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The diversion of water from Colorado’s Western Slope to meet the needs of the rest of the state has been a contentious issue throughout Colorado’s history. The source of Colorado’s water is in the snow that accumulates west of the Continental Divide, but the ever-growing population on the Front Range continues to require more municipal water. In As Precious as Blood, Steven C. Schulte examines the water wars between these two regions and how the western part of the state fits into Colorado’s overall water story, expanding the account of water politics he began in Wayne Aspinall and the Shaping of the American West. Slow to build its necessary water infrastructure and suffering from a small population, little political power, and distance from sources of capital, the Western Slope of Colorado has struggled to maintain its water supply in the face of challenges from Colorado’s Eastern Slope and even different states. Schulte explains in detail the reasons, rationalizations, and resources involved in the multimillion-dollar dams and reclamation projects that divert much-needed water to the Front Range and elsewhere. He draws from archives, newspapers, and oral histories to show the interrelationships among twentieth-century Colorado water law, legislators from across the state, and powerful members of congress from the Western Slope, who have influenced water policy throughout the American West. As Precious as Blood provides context for one of the most contentious legal, political, and economic periods in the state’s history. Schulte puts a human face on Colorado’s water wars by exploring their social and political dimensions alongside the technical and scientific perspectives.

A Land Made from Water

Author: Robert R. Crifasi
Publisher: University Press of Colorado
ISBN: 1607323826
Format: PDF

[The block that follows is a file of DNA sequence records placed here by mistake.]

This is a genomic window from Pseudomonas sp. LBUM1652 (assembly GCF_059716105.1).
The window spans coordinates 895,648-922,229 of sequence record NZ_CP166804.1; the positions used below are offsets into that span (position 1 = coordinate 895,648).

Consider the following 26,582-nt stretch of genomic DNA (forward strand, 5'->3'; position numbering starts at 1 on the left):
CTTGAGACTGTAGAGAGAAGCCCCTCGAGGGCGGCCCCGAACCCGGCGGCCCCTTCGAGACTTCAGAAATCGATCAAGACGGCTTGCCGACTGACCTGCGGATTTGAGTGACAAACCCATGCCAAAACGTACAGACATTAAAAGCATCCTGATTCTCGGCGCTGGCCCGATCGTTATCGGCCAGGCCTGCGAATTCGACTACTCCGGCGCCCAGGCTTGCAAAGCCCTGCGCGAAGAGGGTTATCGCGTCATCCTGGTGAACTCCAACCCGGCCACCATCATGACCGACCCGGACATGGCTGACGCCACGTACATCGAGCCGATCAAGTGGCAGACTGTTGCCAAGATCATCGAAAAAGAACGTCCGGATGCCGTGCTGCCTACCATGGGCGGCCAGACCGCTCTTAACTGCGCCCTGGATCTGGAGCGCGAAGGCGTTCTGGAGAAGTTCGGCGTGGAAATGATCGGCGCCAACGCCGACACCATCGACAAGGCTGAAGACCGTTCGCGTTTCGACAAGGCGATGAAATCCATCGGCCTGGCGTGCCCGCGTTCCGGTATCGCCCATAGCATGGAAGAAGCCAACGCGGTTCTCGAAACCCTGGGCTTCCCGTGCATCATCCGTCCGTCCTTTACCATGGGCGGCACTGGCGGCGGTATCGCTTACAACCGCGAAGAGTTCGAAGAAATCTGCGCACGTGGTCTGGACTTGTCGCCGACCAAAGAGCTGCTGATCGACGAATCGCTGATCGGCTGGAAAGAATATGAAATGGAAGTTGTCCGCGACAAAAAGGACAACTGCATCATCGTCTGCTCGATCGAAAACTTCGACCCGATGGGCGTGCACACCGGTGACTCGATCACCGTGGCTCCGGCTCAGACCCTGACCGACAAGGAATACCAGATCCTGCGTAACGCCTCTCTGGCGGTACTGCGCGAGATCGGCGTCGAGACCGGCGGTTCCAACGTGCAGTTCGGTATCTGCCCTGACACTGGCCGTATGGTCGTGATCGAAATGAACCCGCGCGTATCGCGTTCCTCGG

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A Land Made from Water chronicles how the appropriation and development of water and riparian resources in Colorado changed the face of the Front Range—an area that was once a desert and is now an irrigated oasis suitable for the habitation and support of millions of people. This comprehensive history of human intervention in the Boulder Creek and Lefthand Creek valleys explores the complex interactions between environmental and historical factors to show how thoroughly the environment along the Front Range is a product of human influence. Author Robert Crifasi examines the events that took place in nineteenth-century Boulder County, Colorado, and set the stage for much of the water development that occurred throughout Colorado and the American West over the following century. Settlers planned and constructed ditches, irrigation systems, and reservoirs; initiated the seminal court decisions establishing the appropriation doctrine; and instigated war to wrest control of the region from the local Native American population. Additionally, Crifasi places these river valleys in the context of a continent-wide historical perspective. By examining the complex interaction of people and the environment over time, A Land Made from Water links contemporary issues facing Front Range water users to the historical evolution of the current water management system and demonstrates the critical role people have played in creating ecosystems that are often presented to the public as “natural” or “native.” It will appeal to students, scholars, professionals, and general readers interested in water history, water management, water law, environmental management, political ecology, or local natural history.